On 28th of June, Robert Haas committed patch:

Dramatically reduce System V shared memory consumption.
Except when compiling with EXEC_BACKEND, we'll now allocate only a tiny
amount of System V shared memory (as an interlock to protect the data
directory) and allocate the rest as anonymous shared memory via mmap.
This will hopefully spare most users the hassle of adjusting operating
system parameters before being able to start PostgreSQL with a
reasonable value for shared_buffers.
There are a bunch of documentation updates needed here, and we might
need to adjust some of the HINT messages related to shared memory as
well.  But it's not 100% clear how portable this is, so before we
write the documentation, let's give it a spin on the buildfarm and
see what turns red.

This patch doesn't add any new functionality, but removes one thing that had caused some issues.

As you perhaps know, PostgreSQL has so called “shared_buffers". In there, it stores various data, most importantly copies of data pages (8kB blocks).

Problem with shared_buffers is that you usually start by setting them to something like 20%-25% of available RAM, which with current multi-gigabyte servers is a non-trivial amount.

And most of the systems I've seen have very conservative limits on how much shared memory there can be. For example – my desktop Ubuntu 12.04 has the limit set to:

=$ cat /proc/sys/kernel/shmmax

“Whopping" 32MB.

This means that when you configure your PostgreSQL to actually use the memory it has for good use – i.e. for shared_buffers – you have to configure your kernel too.

And if you forget, or something fails to re-configure it on reboot – PostgreSQL will not start, showing errors like:

2012-07-12 12:25:13 CEST [] [7510]: [1-1] user=,db=,e=XX000: FATAL:  could not create shared memory segment: Invalid argument
2012-07-12 12:25:13 CEST [] [7510]: [2-1] user=,db=,e=XX000: DETAIL:  Failed system call was shmget(key=5910001, size=3318874112, 03600).
2012-07-12 12:25:13 CEST [] [7510]: [3-1] user=,db=,e=XX000: HINT:  This error usually means that PostgreSQL's request for a shared memory segment exceeded your kernel's SHMMAX parameter.  You can either reduce the request size or reconfigure the kernel with larger SHMMAX.  To reduce the request size (currently 3318874112 bytes), reduce PostgreSQL's shared memory usage, perhaps by reducing shared_buffers or max_connections.
        If the request size is already small, it's possible that it is less than your kernel's SHMMIN parameter, in which case raising the request size or reconfiguring SHMMIN is called for.
        The PostgreSQL documentation contains more information about shared memory configuration.

Error message is pretty helpful, so fixing it is usually not a problem. But why have the error in the first place, when you can skip it altogether?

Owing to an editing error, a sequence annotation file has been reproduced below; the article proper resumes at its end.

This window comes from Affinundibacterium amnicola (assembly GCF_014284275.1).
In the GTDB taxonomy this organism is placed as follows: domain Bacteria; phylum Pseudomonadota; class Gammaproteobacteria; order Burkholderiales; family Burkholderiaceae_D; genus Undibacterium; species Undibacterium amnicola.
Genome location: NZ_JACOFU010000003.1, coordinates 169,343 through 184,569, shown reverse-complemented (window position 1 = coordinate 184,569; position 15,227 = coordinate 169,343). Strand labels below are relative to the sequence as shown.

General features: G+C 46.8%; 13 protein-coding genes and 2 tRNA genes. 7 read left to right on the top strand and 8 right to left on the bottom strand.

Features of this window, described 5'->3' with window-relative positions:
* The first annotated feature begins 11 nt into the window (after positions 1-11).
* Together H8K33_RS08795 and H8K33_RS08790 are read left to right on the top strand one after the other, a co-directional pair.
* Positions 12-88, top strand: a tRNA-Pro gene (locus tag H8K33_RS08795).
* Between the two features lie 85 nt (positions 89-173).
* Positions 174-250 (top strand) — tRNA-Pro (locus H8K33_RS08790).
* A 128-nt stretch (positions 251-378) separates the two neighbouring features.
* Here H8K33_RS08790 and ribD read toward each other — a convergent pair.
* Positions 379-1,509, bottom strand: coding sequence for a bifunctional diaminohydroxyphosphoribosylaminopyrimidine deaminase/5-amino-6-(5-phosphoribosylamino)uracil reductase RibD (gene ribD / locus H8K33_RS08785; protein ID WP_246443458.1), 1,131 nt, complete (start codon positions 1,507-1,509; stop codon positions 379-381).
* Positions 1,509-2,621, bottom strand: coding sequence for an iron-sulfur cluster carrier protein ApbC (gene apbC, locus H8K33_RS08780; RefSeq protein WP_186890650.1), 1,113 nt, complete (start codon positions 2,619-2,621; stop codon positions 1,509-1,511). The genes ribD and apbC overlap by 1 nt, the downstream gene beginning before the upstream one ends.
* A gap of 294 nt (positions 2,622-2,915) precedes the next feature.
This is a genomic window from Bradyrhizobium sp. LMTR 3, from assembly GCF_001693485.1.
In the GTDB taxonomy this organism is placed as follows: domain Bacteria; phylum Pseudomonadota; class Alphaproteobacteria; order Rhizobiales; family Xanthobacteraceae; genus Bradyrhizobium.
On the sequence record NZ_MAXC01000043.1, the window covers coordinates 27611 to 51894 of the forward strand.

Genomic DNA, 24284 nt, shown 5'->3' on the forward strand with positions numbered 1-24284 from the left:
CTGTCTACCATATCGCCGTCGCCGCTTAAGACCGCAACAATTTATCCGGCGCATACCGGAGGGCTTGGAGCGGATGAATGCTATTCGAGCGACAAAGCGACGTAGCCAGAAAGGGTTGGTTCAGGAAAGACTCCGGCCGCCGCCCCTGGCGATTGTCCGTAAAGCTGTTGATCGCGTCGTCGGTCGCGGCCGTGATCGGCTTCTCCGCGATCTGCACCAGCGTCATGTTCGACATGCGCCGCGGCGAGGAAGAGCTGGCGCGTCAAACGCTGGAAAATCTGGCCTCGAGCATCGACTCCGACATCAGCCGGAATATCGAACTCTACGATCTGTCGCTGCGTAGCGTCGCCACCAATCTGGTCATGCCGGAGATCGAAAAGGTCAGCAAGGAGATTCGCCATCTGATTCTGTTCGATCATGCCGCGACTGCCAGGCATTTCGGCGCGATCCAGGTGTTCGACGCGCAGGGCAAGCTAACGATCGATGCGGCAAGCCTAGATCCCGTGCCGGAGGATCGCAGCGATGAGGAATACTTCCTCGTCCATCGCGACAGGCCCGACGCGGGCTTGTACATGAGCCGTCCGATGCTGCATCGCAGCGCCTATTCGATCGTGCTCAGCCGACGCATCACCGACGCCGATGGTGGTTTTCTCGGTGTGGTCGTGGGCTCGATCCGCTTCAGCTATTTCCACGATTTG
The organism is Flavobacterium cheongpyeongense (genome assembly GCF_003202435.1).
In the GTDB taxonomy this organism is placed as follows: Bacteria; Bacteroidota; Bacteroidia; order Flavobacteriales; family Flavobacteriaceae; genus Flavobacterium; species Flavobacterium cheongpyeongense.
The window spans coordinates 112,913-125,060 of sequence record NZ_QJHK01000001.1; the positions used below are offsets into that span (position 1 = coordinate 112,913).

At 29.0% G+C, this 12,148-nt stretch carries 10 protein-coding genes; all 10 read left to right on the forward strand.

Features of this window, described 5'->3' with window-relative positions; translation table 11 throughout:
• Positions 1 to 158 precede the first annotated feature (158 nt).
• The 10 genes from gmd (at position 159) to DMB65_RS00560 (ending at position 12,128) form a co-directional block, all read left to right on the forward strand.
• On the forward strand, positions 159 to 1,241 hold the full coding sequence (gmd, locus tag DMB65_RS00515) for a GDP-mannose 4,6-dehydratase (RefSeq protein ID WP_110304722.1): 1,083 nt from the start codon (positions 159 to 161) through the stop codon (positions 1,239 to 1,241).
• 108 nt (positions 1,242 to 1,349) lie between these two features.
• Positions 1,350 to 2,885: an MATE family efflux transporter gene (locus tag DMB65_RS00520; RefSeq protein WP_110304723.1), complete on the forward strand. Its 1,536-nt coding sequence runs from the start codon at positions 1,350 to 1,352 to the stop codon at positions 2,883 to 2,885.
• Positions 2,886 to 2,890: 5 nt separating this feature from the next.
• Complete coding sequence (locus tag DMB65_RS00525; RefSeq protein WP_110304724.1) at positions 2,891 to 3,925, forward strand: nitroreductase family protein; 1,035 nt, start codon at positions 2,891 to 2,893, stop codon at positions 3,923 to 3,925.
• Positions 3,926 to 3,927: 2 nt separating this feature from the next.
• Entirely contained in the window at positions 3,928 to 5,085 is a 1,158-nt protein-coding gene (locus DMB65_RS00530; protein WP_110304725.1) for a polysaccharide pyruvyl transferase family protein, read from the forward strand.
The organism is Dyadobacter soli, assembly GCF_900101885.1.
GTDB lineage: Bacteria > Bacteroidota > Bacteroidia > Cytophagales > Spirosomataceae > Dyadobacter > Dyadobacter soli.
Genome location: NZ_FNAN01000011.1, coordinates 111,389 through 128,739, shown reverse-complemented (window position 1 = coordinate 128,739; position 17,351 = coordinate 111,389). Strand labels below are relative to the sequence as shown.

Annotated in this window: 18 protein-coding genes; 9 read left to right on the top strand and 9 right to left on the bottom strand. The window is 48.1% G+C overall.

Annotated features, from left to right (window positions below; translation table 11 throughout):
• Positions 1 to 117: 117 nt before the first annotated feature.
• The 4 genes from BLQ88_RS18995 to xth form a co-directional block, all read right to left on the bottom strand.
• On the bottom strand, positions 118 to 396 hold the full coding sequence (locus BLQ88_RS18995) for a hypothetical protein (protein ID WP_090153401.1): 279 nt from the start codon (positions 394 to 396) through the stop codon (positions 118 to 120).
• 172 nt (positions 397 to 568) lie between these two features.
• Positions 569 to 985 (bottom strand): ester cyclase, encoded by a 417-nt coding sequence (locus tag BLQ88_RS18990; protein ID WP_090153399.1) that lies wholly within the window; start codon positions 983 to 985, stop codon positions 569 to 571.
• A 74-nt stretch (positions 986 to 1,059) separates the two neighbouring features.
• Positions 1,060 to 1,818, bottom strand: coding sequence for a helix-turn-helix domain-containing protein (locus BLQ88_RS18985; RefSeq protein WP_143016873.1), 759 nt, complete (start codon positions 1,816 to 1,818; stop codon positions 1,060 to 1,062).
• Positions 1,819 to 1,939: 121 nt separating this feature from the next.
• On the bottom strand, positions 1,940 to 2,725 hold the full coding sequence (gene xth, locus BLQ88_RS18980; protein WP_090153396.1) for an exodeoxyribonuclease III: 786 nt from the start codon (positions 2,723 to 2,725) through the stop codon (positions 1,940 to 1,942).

Roberts commit does exactly it. Instead of using so called “System V shared memory" (which is the subject to limitation in SHMMAX), it switches to use shared memory by mmap.

Thanks to this, on the same machine, with the same 32MB limit for SHMMAX, I can start PostgreSQL 9.3, with shared_buffers = 3GB, and it works:

=$ ps -u pgdba f u
pgdba     7993  0.0  0.7 3268388 86136 ?       S    12:28   0:00 /home/pgdba/work/bin/postgres
pgdba     7997  0.0  0.0  24792   560 ?        Ss   12:28   0:00  \_ postgres: logger process
pgdba     7999  0.0  0.0 3269928  984 ?        Ss   12:28   0:00  \_ postgres: checkpointer process
pgdba     8000  0.0  0.1 3269928 15772 ?       Ss   12:28   0:00  \_ postgres: writer process
pgdba     8001  0.0  0.0 3269928  984 ?        Ss   12:28   0:00  \_ postgres: wal writer process
pgdba     8002  0.0  0.0 3270932 2456 ?        Ss   12:28   0:00  \_ postgres: autovacuum launcher process
pgdba     8003  0.0  0.0  26888   632 ?        Ss   12:28   0:00  \_ postgres: archiver process
pgdba     8004  0.0  0.0  27184  1240 ?        Ss   12:28   0:00  \_ postgres: stats collector process

One less thing to worry about, and one less reason why starting Pg might fail. Of course it can still fail, if you'll configure shared_buffers larger than your actual memory size, but thats much less likely.

  1. 8 comments

  2. Jul 12, 2012

    Has there been any fallout in the buildfarm as a result of this change?

  3. Jul 12, 2012

    @Colin: as far as I know – no.

  4. # Sean Chittenden
    Jul 12, 2012

    When this feature was committed just after the 9.2 branch was cut, a part of me cried. 9.3 can’t get here any faster. This change makes it significantly easier to administrate hosts that run many clusters on the same server.

  5. # Andreas
    Jul 13, 2012

    @Sean: The patch is quite small so you can backport the relevant commits quite easily.

  6. # Scott C.
    Aug 31, 2012

    Does this make it impossible to use huge pages in the future?

    For Oracle, huge pages have a big performance impact once its SGA goes past ~ 8GB. I would imagine that for Postgres shared_buffers the same would apply. I noticed that Tom Lane tried to use huge pages a while back with 1GB and saw no benefit, but if Oracle is any guide, that is not large enough to see benefit from huge pages.

  7. Aug 31, 2012

    Such question should be asked on pgsql-hackers – I am, by far, not a specialist when it comes to internals, and how inner elements of Pg work.

  8. Oct 23, 2012

    Since most platforms also ulimit() the amount of mlock()able memory Pg presumably isn’t pinning shared_buffers in RAM, which is a really nice effect of this change.

    This should make running multiple clusters on a single host a lot nicer than the current pain with clusters fighting over shm and wasting resources with all that pinned shared memory.

  9. # David Gould
    Feb 9, 2013

    Huge pages make a big difference with high connection counts. If you are trying to map a 16GB buffer cache into 2000 processes using 4K pages it eats up to 64GB for page tables.

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